I can’t say that I like the cover art, (for some reason it reminds me of the werewolf movie Dog Soldiers) especially in contrast to their first release “Zoroaster,” which has awesome cover art. However, what’s inside this disc is what really counts, especially Tualatin, a thirteen minute long masterpiece of variation, speed, sloth, and clarinet punctuated magnificence.
The song builds through three unique sections. The intro has a lower, more mellow tone, textured with rhythmic vocals. The middle section pushes forward with a hard guitar stomp and an interesting solo surrounded by sustained tones. The last 10 minutes are a slowed down version of the opening section, with the addition of drums and a rising, sustaining guitar solo; this section even has a wind instrument in it–I’m pretty sure it’s a clarinet.
Taking size and power out of the picture though, the most interesting thing about this one song “Tulatin”–the third track of Zoroaster’s second LP, Dog Magic–is the key role that bassist Brent Anderson plays in the song’s structure and composition. Incidentally, or maybe not, Anderson was banished from his last band, named Tualatin. Ha. Do I smell revenge, or some comment on the ex band? The lyrics are fairly repetitive, but from the opening phrase “fight for your life,” to the ending “Tualatin, destroyed from the inside” serve to show the bassist’s displeasure with the band. But I don’t get the impression that he’s hell bent on destroying his ex band’s name or using his departure to show off his bass virtuosics. Instead, his bass lines show their power in that he orchestrates the whole track. He manipulates the time and tempo, noodles with the song’s variations and plodding melodies. He doesn’t overshadow the other instruments. For example, the solo at about the 7:15 mark provides a wonderful gem for the song, which builds and builds for the entire latter third of the song.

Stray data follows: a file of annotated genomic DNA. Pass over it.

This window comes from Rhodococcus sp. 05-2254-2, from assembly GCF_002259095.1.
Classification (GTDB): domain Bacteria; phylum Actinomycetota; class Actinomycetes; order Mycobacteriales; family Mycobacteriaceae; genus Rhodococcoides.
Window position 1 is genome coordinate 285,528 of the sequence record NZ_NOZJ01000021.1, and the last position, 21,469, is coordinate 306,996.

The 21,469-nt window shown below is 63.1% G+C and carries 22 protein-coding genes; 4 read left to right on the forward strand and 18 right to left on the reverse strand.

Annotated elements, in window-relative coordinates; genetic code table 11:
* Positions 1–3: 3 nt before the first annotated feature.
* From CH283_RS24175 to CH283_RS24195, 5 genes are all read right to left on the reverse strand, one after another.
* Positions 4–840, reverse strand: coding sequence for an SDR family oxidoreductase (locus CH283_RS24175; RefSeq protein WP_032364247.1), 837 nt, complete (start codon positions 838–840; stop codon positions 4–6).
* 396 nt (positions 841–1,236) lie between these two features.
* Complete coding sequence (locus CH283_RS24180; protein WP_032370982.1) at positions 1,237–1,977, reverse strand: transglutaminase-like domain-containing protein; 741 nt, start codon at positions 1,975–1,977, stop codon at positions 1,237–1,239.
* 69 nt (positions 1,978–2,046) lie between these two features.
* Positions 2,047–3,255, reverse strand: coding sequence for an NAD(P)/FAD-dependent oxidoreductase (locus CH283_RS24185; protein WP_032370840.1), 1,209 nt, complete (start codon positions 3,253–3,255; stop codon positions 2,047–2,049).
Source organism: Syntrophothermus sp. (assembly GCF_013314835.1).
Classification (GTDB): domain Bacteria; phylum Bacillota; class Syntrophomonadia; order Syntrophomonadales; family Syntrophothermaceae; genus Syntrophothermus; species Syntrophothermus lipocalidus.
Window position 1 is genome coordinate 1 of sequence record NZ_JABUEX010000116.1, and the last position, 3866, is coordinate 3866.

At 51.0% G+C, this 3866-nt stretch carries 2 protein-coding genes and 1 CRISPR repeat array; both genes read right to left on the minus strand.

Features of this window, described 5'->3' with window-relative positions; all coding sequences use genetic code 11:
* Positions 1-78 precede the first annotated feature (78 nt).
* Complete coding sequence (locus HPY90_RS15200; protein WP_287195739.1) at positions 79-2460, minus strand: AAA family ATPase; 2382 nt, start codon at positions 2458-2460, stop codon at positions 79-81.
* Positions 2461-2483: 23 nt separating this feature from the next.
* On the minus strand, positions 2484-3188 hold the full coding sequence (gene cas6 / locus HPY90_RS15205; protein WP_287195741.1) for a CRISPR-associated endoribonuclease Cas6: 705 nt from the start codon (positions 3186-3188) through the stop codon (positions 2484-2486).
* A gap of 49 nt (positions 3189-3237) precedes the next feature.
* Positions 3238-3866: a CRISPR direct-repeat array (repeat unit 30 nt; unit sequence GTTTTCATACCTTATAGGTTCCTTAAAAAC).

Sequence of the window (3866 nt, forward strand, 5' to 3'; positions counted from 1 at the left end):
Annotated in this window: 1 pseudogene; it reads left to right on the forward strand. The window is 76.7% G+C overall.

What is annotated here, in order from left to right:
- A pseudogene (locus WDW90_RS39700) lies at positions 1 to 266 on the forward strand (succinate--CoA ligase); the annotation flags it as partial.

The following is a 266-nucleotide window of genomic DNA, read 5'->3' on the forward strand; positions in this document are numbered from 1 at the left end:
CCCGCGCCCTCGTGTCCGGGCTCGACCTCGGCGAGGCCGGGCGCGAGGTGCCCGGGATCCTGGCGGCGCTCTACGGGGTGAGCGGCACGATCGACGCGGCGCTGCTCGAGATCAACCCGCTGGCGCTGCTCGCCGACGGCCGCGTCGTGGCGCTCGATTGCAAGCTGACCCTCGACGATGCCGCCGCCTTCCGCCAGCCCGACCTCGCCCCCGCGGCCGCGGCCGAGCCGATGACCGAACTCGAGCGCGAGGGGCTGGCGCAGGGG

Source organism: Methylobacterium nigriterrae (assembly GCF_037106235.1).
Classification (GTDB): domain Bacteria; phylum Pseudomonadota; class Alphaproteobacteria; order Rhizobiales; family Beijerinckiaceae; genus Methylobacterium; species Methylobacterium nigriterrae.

Anderson doesn’t go overboard with complex finger picking or Burton-esque soloing. He provides the weird meandering rhythm for the song. He provides the backbone, skeleton, and muscle of the song. Listen to the bassline. It will give you a whole new pleasure for this track.